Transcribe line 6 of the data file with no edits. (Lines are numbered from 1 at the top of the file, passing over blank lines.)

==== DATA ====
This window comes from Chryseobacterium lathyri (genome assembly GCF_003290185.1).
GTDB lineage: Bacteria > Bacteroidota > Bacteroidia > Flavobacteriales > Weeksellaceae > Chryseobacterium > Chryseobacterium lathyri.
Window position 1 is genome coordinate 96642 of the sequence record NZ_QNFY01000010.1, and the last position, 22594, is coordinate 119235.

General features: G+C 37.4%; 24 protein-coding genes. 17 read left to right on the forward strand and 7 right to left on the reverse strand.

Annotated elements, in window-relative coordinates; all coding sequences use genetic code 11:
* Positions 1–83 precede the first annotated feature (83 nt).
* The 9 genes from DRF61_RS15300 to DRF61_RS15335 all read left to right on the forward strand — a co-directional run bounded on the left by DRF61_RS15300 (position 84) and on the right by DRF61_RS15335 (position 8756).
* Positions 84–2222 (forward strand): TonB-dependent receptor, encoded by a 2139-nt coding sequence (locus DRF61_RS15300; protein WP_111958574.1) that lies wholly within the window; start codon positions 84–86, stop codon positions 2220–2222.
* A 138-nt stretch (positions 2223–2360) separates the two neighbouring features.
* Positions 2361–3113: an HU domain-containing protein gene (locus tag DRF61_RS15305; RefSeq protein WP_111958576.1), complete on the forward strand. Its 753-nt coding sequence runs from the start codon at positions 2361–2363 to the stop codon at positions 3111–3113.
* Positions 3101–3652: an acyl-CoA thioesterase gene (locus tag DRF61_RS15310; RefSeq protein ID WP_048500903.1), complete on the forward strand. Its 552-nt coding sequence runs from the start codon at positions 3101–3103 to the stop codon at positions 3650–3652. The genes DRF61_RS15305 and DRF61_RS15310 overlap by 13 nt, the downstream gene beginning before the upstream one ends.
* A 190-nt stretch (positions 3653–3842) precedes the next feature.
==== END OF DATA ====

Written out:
* Positions 1–83 precede the first annotated feature (83 nt).